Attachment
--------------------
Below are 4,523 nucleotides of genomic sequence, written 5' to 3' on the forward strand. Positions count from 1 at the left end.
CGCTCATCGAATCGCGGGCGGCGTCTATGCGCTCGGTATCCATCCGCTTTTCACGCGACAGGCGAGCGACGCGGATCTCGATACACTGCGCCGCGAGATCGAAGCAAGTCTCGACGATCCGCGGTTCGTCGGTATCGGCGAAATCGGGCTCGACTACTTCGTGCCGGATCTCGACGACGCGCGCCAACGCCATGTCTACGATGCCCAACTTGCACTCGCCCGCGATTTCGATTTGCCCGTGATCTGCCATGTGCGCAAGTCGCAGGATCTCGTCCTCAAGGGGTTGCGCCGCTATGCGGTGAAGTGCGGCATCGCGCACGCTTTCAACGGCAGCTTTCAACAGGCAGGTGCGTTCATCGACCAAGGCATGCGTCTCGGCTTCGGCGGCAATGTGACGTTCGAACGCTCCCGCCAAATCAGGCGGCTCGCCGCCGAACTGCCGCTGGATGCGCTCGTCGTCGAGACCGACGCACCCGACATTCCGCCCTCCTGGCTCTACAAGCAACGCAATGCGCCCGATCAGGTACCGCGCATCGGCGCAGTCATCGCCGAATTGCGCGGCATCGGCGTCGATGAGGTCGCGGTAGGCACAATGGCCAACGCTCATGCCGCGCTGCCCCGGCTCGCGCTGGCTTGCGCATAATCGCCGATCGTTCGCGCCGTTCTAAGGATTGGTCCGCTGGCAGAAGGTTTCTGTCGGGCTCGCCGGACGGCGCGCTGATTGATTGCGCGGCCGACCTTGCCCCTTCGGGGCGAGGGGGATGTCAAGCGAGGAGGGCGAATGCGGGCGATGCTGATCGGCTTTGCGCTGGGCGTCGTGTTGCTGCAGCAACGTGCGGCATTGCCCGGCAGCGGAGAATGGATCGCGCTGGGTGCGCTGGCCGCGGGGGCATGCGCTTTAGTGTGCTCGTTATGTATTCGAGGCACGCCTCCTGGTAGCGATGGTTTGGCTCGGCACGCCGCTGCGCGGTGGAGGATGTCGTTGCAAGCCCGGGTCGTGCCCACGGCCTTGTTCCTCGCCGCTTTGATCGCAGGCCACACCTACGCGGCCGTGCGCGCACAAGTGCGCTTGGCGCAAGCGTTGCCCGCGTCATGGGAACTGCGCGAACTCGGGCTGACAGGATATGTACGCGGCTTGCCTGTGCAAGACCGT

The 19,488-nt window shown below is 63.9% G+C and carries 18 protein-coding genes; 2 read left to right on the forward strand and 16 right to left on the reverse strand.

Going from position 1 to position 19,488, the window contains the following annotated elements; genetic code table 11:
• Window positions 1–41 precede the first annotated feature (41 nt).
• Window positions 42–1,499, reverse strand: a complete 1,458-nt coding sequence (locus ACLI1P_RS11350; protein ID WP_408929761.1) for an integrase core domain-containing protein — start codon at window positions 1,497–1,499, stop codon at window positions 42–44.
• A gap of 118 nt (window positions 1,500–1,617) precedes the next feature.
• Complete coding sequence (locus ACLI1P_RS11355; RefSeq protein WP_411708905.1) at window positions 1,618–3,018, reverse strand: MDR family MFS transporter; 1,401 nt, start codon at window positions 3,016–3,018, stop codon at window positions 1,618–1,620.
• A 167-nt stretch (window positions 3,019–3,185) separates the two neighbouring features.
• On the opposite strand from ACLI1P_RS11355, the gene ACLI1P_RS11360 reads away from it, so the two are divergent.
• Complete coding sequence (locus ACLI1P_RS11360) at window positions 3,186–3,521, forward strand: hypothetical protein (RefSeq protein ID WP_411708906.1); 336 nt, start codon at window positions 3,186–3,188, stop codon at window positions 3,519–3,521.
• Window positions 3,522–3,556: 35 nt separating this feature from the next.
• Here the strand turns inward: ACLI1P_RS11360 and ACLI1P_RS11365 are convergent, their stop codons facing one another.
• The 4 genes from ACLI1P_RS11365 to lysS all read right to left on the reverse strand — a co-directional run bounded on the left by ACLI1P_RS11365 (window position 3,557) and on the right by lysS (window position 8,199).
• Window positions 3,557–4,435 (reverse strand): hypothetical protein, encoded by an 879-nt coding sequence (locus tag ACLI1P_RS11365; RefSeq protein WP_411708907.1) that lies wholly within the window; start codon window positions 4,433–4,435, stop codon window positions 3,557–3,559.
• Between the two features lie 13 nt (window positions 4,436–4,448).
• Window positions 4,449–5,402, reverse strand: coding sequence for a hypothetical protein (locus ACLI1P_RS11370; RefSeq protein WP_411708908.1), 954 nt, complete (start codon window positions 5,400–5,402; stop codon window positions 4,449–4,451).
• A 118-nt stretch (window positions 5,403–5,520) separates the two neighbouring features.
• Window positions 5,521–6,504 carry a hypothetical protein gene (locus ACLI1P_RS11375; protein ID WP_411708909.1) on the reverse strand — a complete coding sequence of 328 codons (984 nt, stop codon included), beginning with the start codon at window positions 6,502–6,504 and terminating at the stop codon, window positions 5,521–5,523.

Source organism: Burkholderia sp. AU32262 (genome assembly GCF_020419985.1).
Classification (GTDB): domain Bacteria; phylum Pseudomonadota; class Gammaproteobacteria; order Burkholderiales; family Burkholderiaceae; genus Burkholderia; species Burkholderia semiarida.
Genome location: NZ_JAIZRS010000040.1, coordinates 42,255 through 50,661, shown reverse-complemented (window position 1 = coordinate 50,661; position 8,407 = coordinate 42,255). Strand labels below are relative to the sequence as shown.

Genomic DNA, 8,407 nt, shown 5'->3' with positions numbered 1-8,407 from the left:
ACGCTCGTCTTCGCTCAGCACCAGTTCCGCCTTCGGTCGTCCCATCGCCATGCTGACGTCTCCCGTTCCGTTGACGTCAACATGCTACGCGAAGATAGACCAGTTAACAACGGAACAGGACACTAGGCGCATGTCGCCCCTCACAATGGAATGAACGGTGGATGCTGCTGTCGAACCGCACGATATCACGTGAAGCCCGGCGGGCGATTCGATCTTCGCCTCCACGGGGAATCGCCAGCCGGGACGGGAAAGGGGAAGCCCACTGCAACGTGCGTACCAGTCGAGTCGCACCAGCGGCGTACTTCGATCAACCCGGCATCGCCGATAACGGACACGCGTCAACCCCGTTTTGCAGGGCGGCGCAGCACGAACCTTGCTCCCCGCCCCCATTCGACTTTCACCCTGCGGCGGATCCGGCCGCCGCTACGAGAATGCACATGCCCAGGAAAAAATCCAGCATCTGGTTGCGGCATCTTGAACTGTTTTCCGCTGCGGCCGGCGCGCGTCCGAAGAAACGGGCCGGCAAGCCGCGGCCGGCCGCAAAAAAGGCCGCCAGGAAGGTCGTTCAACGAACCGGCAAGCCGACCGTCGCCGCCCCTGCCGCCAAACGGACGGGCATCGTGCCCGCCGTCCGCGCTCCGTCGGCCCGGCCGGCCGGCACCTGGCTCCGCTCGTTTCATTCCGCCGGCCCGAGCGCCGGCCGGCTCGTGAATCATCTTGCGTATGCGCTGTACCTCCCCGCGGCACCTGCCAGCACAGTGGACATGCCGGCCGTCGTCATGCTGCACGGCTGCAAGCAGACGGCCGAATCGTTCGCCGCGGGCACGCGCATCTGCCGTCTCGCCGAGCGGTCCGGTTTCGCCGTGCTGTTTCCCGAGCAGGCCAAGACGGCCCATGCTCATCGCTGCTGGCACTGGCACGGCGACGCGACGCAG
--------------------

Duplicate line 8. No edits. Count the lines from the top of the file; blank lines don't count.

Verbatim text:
• Complete coding sequence (locus ACLI1P_RS11355; RefSeq protein WP_411708905.1) at window positions 1,618–3,018, reverse strand: MDR family MFS transporter; 1,401 nt, start codon at window positions 3,016–3,018, stop codon at window positions 1,618–1,620.